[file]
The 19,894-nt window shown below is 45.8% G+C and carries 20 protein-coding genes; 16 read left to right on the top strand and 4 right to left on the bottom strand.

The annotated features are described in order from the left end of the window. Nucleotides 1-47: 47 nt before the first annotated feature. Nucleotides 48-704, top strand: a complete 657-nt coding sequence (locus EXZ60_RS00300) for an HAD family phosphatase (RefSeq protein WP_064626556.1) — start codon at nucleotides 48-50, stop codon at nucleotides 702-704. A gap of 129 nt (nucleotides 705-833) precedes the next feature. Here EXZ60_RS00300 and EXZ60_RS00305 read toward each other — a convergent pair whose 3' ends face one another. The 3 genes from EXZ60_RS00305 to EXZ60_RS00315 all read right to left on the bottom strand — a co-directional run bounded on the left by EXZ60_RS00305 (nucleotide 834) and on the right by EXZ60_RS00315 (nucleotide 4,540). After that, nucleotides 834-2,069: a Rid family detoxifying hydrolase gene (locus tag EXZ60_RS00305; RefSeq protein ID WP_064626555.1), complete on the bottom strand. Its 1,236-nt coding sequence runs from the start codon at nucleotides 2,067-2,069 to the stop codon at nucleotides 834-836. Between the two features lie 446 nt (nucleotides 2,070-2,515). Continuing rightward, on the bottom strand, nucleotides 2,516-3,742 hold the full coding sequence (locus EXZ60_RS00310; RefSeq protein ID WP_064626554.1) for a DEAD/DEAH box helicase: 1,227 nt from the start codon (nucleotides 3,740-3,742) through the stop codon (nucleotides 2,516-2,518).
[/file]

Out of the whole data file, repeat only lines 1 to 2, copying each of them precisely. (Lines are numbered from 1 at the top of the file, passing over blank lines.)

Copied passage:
The 19,894-nt window shown below is 45.8% G+C and carries 20 protein-coding genes; 16 read left to right on the top strand and 4 right to left on the bottom strand.

The annotated features are described in order from the left end of the window. Nucleotides 1-47: 47 nt before the first annotated feature. Nucleotides 48-704, top strand: a complete 657-nt coding sequence (locus EXZ60_RS00300) for an HAD family phosphatase (RefSeq protein WP_064626556.1) — start codon at nucleotides 48-50, stop codon at nucleotides 702-704. A gap of 129 nt (nucleotides 705-833) precedes the next feature. Here EXZ60_RS00300 and EXZ60_RS00305 read toward each other — a convergent pair whose 3' ends face one another. The 3 genes from EXZ60_RS00305 to EXZ60_RS00315 all read right to left on the bottom strand — a co-directional run bounded on the left by EXZ60_RS00305 (nucleotide 834) and on the right by EXZ60_RS00315 (nucleotide 4,540). After that, nucleotides 834-2,069: a Rid family detoxifying hydrolase gene (locus tag EXZ60_RS00305; RefSeq protein ID WP_064626555.1), complete on the bottom strand. Its 1,236-nt coding sequence runs from the start codon at nucleotides 2,067-2,069 to the stop codon at nucleotides 834-836. Between the two features lie 446 nt (nucleotides 2,070-2,515). Continuing rightward, on the bottom strand, nucleotides 2,516-3,742 hold the full coding sequence (locus EXZ60_RS00310; RefSeq protein ID WP_064626554.1) for a DEAD/DEAH box helicase: 1,227 nt from the start codon (nucleotides 3,740-3,742) through the stop codon (nucleotides 2,516-2,518).